Fair value Baselworld closed its doors for another year on Thursday and despite the doom and gloom that surrounds the luxury watch industry, the products launched at the fair were stronger than they've been in a while. Yes, it's easier to knock the industry when it's down but, honestly, a lot of brands, even some of the bigger ones who should know better, have spent years coasting and churning out utter rubbish, always relying on the Chinese to bail them out. Well, those days are over and things are about to get Darwinian. Here are three watches from three brands that should be fine when it comes to survival of the fittest.

First up is a watch that wins 2016 hands down. Everyone else should give up and go home because, seriously, the Girard-Perregaux Laureato (right) is that good. I rarely rise above "mildly enthusiastic" when it comes to recommending watches but if you plan to buy one, have got the money and want something that will attract admiring glances from all and sundry, then get the Laureato. What's so good about it? Well, it should be obvious from the look of the watch, the design of which goes back to the 1970s. The Laureato's dial should make it instantly recognisable - like the Royal Oak from Audemars Piguet, the Speedmaster from Omega or the Rolex Submariner - yet no one really knows about it and that says more about the way Girard-Perregaux has been so criminally neglected in recent years than anything else. For the brand's 225th anniversary, it has relaunched the 1975 Laureato, complete with modernist 70s design and a steel case sized at a retro 41mm. Features are kept to a minimum, with just a date indicator. Inside is a GP03300-0030 movement that has 46 hours of power reserve. The 2016 Laureato has a limited run of 225 pieces, although Hong Kong prices have yet to be released. One assumes this will sell out almost immediately, so the hope is Girard-Perregaux takes its success with this watch and brings the heritage iteration of the Laureato back for good.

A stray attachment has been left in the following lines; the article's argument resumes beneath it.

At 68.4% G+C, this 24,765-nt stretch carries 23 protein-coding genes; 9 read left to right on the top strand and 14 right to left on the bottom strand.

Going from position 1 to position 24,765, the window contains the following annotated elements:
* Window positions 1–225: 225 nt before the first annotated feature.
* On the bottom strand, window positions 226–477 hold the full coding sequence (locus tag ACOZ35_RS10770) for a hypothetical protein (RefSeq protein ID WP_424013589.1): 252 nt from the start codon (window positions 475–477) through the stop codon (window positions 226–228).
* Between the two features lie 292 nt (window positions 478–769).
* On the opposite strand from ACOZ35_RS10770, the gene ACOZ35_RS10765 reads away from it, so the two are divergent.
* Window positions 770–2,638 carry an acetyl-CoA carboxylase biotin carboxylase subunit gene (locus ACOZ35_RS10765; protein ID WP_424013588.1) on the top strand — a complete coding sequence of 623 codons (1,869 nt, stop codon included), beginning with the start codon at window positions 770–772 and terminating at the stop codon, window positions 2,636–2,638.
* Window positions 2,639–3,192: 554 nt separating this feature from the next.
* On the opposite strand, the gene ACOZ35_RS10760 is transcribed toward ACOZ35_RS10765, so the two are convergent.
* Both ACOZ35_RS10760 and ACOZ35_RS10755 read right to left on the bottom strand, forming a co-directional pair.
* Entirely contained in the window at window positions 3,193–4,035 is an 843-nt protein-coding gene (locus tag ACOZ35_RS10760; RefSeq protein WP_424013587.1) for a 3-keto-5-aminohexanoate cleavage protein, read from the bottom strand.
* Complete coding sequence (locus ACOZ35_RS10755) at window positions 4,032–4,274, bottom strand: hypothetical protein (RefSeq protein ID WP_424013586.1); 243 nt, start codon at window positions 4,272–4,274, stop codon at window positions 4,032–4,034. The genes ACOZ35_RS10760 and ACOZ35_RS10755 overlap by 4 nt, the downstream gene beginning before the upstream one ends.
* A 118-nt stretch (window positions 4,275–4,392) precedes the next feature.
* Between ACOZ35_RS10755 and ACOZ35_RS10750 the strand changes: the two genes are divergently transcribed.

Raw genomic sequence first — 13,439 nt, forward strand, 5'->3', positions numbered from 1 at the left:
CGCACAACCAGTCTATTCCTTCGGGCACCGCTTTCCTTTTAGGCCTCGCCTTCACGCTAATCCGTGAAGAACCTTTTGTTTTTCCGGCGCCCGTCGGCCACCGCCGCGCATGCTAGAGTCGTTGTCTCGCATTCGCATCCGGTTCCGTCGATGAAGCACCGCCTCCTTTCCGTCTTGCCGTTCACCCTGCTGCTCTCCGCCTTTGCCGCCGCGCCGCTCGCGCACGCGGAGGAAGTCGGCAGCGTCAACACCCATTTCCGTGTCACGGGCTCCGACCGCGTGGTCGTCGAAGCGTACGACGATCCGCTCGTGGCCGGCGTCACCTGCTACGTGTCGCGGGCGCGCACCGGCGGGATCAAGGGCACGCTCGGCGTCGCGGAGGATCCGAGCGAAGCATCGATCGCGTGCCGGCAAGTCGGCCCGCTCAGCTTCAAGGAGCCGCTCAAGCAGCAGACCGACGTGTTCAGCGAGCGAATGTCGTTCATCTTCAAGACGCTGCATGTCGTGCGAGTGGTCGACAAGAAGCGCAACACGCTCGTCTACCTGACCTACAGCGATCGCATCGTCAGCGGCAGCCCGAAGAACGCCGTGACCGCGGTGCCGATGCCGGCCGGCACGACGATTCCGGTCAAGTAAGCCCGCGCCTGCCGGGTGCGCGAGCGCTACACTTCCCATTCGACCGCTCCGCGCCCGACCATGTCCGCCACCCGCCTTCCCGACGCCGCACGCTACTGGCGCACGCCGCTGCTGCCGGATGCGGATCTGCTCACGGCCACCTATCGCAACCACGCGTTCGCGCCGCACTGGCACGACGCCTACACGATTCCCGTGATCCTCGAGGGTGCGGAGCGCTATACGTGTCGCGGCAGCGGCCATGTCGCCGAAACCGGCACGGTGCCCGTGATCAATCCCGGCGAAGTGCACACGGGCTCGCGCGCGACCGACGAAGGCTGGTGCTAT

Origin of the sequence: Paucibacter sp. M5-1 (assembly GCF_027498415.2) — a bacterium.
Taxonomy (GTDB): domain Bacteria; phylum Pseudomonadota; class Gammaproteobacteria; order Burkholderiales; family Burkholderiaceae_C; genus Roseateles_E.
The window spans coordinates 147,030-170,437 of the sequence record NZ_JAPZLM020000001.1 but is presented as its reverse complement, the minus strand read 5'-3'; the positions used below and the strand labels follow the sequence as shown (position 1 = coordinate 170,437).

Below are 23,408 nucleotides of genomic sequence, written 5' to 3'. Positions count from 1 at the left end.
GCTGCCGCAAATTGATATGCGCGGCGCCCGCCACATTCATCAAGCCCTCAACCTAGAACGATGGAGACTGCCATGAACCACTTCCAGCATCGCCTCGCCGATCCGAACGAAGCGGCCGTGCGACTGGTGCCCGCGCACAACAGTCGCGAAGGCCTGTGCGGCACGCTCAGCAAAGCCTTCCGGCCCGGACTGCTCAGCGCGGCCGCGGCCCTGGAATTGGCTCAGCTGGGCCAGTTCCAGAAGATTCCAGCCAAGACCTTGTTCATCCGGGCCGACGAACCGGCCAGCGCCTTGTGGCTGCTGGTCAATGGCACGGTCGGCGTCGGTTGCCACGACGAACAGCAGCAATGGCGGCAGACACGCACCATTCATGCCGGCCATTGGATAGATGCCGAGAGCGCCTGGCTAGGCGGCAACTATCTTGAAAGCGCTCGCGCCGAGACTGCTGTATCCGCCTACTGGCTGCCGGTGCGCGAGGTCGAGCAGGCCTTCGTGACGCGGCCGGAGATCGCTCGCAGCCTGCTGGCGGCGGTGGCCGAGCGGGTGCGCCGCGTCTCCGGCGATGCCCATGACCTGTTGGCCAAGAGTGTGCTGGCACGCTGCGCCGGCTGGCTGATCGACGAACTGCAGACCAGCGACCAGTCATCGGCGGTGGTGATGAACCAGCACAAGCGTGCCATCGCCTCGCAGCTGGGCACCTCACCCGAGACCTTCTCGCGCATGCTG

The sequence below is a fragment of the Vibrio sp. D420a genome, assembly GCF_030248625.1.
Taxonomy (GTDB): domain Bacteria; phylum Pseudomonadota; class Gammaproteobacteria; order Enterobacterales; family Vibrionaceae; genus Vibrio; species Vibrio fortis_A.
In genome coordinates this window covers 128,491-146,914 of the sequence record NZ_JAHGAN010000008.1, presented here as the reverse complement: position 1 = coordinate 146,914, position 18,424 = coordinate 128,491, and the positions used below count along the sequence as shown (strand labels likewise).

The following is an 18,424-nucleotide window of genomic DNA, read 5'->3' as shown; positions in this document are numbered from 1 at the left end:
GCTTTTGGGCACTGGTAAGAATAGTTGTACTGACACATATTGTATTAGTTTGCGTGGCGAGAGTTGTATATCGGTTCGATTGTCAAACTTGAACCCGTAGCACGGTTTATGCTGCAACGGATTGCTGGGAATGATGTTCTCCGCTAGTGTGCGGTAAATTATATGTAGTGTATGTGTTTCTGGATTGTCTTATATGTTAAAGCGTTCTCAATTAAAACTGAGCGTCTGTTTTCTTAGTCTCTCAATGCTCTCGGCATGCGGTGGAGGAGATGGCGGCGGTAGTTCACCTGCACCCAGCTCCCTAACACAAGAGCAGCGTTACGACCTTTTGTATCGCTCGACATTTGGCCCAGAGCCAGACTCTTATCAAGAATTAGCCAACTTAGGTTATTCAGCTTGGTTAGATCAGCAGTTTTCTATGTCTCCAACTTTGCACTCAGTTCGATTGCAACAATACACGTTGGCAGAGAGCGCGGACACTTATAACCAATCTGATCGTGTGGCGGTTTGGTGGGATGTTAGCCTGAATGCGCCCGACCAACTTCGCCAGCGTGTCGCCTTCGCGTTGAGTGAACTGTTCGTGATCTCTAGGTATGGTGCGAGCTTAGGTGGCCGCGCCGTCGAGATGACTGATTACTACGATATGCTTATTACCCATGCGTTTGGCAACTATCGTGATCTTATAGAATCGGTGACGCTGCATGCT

Let's be honest, Rolex pretty much owns Baselworld. The brand has one of the biggest and most impressive pavilions at the fair and the way the bloggers and Instagrammers make a beeline for Rolex on day one tells you everything you need to know. Most years, Rolex keeps things simple with a tweak here or there to its classic core collection, but with the 2016 Oyster Perpetual Air-King aviation watch (right), it's done a lot of things that are un-Rolexy. First off, the size - many felt the old Air-King, at 34mm, was a bit small on the wrist, so Rolex has expanded things, but not so much that the trend for case sizes to return to reasonable levels has been ignored. The 2016 Air-King now comes in a 40mm steel case, which allows for more dial space for what is a busy design. The second thing that's quite noticeable, in a pleasing way, is the numeral configuration, with the three-, six- and nine-hour markers mixed with five-minute increments. It might take a bit of getting used to but it's a great point of differentiation with other Rolexes. Inside is an 3131 in-house calibre movement and the watch comes with the iconic Oyster bracelet. Pricing for the Oyster Perpetual Air-King is available upon request.

Finally, the Breitling Superocean Heritage Chronoworks (right) stood out as being not only a great looking watch but one that's innovative and has a great story. Breitling created the Chronoworks department as a sort of tuning shop for its watches, similar to the way car companies have specialist tuners who amp up engines. The department has taken the classic Superocean and supercharged it with 100 hours of power reserve (up from 70) as well as completely overhauling the Caliber 01 movement with silicon parts to lessen friction and hugely improve efficiency. For the design, Breitling used all-black ceramic, which gives the Superocean a very masculine and modern look. Unsurprisingly, like engine-tuned cars, this Superocean is limited in numbers, with only 100 in total, the pricing for which is due to be announced shortly.